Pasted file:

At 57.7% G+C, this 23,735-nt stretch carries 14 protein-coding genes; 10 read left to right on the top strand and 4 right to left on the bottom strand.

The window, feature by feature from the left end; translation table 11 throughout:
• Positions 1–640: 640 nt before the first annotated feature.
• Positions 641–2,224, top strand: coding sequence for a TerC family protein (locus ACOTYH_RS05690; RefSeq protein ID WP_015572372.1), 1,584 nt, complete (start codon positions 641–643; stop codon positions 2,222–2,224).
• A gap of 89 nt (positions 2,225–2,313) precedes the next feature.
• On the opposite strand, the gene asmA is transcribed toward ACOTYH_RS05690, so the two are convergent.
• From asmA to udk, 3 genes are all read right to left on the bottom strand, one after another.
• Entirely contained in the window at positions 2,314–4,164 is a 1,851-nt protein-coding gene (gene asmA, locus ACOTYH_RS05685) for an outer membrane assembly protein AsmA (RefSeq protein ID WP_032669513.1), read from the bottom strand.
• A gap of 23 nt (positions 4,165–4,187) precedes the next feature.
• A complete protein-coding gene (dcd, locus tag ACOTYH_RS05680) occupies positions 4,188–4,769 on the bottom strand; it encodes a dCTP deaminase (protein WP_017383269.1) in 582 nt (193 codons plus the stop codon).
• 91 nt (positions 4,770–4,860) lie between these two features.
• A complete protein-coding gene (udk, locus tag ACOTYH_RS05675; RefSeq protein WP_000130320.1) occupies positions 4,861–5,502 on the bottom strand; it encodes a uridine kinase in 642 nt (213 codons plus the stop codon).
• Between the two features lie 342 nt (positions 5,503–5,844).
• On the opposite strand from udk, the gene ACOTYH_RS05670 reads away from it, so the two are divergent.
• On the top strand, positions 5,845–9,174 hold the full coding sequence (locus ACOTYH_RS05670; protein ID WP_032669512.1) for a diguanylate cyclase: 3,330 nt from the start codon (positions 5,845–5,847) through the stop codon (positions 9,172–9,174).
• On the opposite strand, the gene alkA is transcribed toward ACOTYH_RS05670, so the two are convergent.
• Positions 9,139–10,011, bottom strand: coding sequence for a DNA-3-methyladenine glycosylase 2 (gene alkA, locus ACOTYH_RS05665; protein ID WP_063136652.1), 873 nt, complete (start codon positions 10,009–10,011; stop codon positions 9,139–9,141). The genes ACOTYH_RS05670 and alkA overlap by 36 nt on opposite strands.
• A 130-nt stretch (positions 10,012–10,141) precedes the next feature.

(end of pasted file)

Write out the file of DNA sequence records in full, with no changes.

At 57.7% G+C, this 23,735-nt stretch carries 14 protein-coding genes; 10 read left to right on the top strand and 4 right to left on the bottom strand.

The window, feature by feature from the left end; translation table 11 throughout:
• Positions 1–640: 640 nt before the first annotated feature.
• Positions 641–2,224, top strand: coding sequence for a TerC family protein (locus ACOTYH_RS05690; RefSeq protein ID WP_015572372.1), 1,584 nt, complete (start codon positions 641–643; stop codon positions 2,222–2,224).
• A gap of 89 nt (positions 2,225–2,313) precedes the next feature.
• On the opposite strand, the gene asmA is transcribed toward ACOTYH_RS05690, so the two are convergent.
• From asmA to udk, 3 genes are all read right to left on the bottom strand, one after another.
• Entirely contained in the window at positions 2,314–4,164 is a 1,851-nt protein-coding gene (gene asmA, locus ACOTYH_RS05685) for an outer membrane assembly protein AsmA (RefSeq protein ID WP_032669513.1), read from the bottom strand.
• A gap of 23 nt (positions 4,165–4,187) precedes the next feature.
• A complete protein-coding gene (dcd, locus tag ACOTYH_RS05680) occupies positions 4,188–4,769 on the bottom strand; it encodes a dCTP deaminase (protein WP_017383269.1) in 582 nt (193 codons plus the stop codon).
• 91 nt (positions 4,770–4,860) lie between these two features.
• A complete protein-coding gene (udk, locus tag ACOTYH_RS05675; RefSeq protein WP_000130320.1) occupies positions 4,861–5,502 on the bottom strand; it encodes a uridine kinase in 642 nt (213 codons plus the stop codon).
• Between the two features lie 342 nt (positions 5,503–5,844).
• On the opposite strand from udk, the gene ACOTYH_RS05670 reads away from it, so the two are divergent.
• On the top strand, positions 5,845–9,174 hold the full coding sequence (locus ACOTYH_RS05670; protein ID WP_032669512.1) for a diguanylate cyclase: 3,330 nt from the start codon (positions 5,845–5,847) through the stop codon (positions 9,172–9,174).
• On the opposite strand, the gene alkA is transcribed toward ACOTYH_RS05670, so the two are convergent.
• Positions 9,139–10,011, bottom strand: coding sequence for a DNA-3-methyladenine glycosylase 2 (gene alkA, locus ACOTYH_RS05665; protein ID WP_063136652.1), 873 nt, complete (start codon positions 10,009–10,011; stop codon positions 9,139–9,141). The genes ACOTYH_RS05670 and alkA overlap by 36 nt on opposite strands.
• A 130-nt stretch (positions 10,012–10,141) precedes the next feature.